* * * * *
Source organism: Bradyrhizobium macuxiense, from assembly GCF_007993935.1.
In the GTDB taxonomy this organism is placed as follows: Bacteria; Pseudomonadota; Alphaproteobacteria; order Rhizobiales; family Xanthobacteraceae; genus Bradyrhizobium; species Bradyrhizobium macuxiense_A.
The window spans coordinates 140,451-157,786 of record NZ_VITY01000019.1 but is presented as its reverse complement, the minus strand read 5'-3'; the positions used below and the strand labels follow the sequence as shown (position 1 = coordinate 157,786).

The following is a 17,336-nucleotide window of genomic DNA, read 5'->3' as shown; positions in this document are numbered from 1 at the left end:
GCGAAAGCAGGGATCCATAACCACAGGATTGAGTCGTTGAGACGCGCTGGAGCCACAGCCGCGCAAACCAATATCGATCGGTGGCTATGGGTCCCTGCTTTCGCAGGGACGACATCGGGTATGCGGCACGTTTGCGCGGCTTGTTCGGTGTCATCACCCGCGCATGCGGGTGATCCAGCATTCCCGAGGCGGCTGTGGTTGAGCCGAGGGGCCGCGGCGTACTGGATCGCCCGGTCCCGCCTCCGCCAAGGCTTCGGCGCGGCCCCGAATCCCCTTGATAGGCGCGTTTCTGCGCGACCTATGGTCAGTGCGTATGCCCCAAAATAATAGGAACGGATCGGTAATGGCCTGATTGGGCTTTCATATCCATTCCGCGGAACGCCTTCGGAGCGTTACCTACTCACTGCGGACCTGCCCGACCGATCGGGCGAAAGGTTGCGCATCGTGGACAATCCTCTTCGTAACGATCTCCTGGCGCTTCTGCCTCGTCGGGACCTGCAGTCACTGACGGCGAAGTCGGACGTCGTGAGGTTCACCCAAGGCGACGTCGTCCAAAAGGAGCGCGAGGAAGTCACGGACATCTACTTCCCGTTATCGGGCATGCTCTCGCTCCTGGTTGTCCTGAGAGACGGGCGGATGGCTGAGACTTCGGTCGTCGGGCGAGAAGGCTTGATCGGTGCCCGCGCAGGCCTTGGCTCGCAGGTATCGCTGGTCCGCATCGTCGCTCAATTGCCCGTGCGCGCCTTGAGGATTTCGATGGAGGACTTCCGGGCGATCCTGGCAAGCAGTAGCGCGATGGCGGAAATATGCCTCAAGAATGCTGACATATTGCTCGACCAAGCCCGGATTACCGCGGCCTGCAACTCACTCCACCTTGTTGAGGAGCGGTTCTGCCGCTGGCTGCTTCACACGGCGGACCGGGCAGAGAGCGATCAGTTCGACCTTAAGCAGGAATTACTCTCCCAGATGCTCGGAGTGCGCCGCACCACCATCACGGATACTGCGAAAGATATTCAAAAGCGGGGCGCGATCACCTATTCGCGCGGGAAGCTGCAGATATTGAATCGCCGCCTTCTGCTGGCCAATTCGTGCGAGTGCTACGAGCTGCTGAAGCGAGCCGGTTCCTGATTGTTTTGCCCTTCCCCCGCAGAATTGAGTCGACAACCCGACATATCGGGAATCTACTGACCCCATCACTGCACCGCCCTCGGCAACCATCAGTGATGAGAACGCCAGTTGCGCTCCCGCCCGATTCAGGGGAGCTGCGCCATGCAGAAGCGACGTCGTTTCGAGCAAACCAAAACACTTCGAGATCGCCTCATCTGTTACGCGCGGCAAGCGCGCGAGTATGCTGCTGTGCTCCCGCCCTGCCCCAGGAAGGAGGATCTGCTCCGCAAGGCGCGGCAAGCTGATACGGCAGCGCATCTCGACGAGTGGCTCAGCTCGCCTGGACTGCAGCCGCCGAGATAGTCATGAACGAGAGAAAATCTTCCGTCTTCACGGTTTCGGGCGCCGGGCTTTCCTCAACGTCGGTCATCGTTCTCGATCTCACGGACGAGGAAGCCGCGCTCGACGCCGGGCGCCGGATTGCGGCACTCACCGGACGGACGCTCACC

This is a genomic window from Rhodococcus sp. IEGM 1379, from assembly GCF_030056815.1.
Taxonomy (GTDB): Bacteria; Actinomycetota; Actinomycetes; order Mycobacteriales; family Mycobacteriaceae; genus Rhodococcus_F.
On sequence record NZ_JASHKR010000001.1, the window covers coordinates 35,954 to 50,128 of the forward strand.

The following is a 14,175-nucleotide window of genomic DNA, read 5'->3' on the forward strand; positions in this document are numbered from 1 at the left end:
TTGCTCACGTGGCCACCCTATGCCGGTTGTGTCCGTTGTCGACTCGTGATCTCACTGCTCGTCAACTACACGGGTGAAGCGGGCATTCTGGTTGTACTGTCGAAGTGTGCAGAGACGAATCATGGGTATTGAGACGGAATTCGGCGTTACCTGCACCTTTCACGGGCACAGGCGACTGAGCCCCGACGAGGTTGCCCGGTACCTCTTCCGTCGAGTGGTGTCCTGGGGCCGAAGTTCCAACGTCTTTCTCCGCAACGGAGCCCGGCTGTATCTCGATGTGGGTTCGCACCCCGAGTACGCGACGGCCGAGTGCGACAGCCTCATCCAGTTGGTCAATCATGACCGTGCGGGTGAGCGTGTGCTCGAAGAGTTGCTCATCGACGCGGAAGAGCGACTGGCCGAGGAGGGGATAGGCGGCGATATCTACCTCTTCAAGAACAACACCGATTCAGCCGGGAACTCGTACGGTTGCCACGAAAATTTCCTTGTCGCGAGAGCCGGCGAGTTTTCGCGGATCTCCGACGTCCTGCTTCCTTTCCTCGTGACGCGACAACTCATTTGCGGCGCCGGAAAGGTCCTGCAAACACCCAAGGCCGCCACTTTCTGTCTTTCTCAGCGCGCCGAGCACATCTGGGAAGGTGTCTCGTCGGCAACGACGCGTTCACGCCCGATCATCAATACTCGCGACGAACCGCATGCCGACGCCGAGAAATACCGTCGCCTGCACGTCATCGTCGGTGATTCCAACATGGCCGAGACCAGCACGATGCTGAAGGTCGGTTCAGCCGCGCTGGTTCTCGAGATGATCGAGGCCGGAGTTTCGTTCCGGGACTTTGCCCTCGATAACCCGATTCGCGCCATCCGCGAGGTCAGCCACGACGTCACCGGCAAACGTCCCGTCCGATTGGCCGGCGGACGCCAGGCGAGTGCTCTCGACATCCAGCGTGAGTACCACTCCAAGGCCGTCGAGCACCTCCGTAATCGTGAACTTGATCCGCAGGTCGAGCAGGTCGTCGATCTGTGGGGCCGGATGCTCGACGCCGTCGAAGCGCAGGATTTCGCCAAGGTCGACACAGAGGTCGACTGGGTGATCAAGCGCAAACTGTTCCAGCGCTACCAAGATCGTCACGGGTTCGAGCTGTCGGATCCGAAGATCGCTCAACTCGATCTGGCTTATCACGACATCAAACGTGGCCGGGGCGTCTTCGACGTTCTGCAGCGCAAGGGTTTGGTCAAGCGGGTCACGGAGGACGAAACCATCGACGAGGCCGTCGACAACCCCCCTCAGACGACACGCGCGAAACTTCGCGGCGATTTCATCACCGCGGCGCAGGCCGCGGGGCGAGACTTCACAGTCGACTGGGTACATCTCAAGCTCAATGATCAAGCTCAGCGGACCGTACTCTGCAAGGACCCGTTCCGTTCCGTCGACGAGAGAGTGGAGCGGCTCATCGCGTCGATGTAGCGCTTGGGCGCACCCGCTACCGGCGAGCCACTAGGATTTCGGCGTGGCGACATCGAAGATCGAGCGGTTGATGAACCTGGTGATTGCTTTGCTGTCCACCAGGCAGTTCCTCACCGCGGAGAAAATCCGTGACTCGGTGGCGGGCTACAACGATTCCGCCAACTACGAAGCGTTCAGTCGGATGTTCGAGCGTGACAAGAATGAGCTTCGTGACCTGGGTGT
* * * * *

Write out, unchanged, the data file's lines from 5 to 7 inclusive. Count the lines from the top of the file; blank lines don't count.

GCGAAAGCAGGGATCCATAACCACAGGATTGAGTCGTTGAGACGCGCTGGAGCCACAGCCGCGCAAACCAATATCGATCGGTGGCTATGGGTCCCTGCTTTCGCAGGGACGACATCGGGTATGCGGCACGTTTGCGCGGCTTGTTCGGTGTCATCACCCGCGCATGCGGGTGATCCAGCATTCCCGAGGCGGCTGTGGTTGAGCCGAGGGGCCGCGGCGTACTGGATCGCCCGGTCCCGCCTCCGCCAAGGCTTCGGCGCGGCCCCGAATCCCCTTGATAGGCGCGTTTCTGCGCGACCTATGGTCAGTGCGTATGCCCCAAAATAATAGGAACGGATCGGTAATGGCCTGATTGGGCTTTCATATCCATTCCGCGGAACGCCTTCGGAGCGTTACCTACTCACTGCGGACCTGCCCGACCGATCGGGCGAAAGGTTGCGCATCGTGGACAATCCTCTTCGTAACGATCTCCTGGCGCTTCTGCCTCGTCGGGACCTGCAGTCACTGACGGCGAAGTCGGACGTCGTGAGGTTCACCCAAGGCGACGTCGTCCAAAAGGAGCGCGAGGAAGTCACGGACATCTACTTCCCGTTATCGGGCATGCTCTCGCTCCTGGTTGTCCTGAGAGACGGGCGGATGGCTGAGACTTCGGTCGTCGGGCGAGAAGGCTTGATCGGTGCCCGCGCAGGCCTTGGCTCGCAGGTATCGCTGGTCCGCATCGTCGCTCAATTGCCCGTGCGCGCCTTGAGGATTTCGATGGAGGACTTCCGGGCGATCCTGGCAAGCAGTAGCGCGATGGCGGAAATATGCCTCAAGAATGCTGACATATTGCTCGACCAAGCCCGGATTACCGCGGCCTGCAACTCACTCCACCTTGTTGAGGAGCGGTTCTGCCGCTGGCTGCTTCACACGGCGGACCGGGCAGAGAGCGATCAGTTCGACCTTAAGCAGGAATTACTCTCCCAGATGCTCGGAGTGCGCCGCACCACCATCACGGATACTGCGAAAGATATTCAAAAGCGGGGCGCGATCACCTATTCGCGCGGGAAGCTGCAGATATTGAATCGCCGCCTTCTGCTGGCCAATTCGTGCGAGTGCTACGAGCTGCTGAAGCGAGCCGGTTCCTGATTGTTTTGCCCTTCCCCCGCAGAATTGAGTCGACAACCCGACATATCGGGAATCTACTGACCCCATCACTGCACCGCCCTCGGCAACCATCAGTGATGAGAACGCCAGTTGCGCTCCCGCCCGATTCAGGGGAGCTGCGCCATGCAGAAGCGACGTCGTTTCGAGCAAACCAAAACACTTCGAGATCGCCTCATCTGTTACGCGCGGCAAGCGCGCGAGTATGCTGCTGTGCTCCCGCCCTGCCCCAGGAAGGAGGATCTGCTCCGCAAGGCGCGGCAAGCTGATACGGCAGCGCATCTCGACGAGTGGCTCAGCTCGCCTGGACTGCAGCCGCCGAGATAGTCATGAACGAGAGAAAATCTTCCGTCTTCACGGTTTCGGGCGCCGGGCTTTCCTCAACGTCGGTCATCGTTCTCGATCTCACGGACGAGGAAGCCGCGCTCGACGCCGGGCGCCGGATTGCGGCACTCACCGGACGGACGCTCACC

This is a genomic window from Rhodococcus sp. IEGM 1379, from assembly GCF_030056815.1.
Taxonomy (GTDB): Bacteria; Actinomycetota; Actinomycetes; order Mycobacteriales; family Mycobacteriaceae; genus Rhodococcus_F.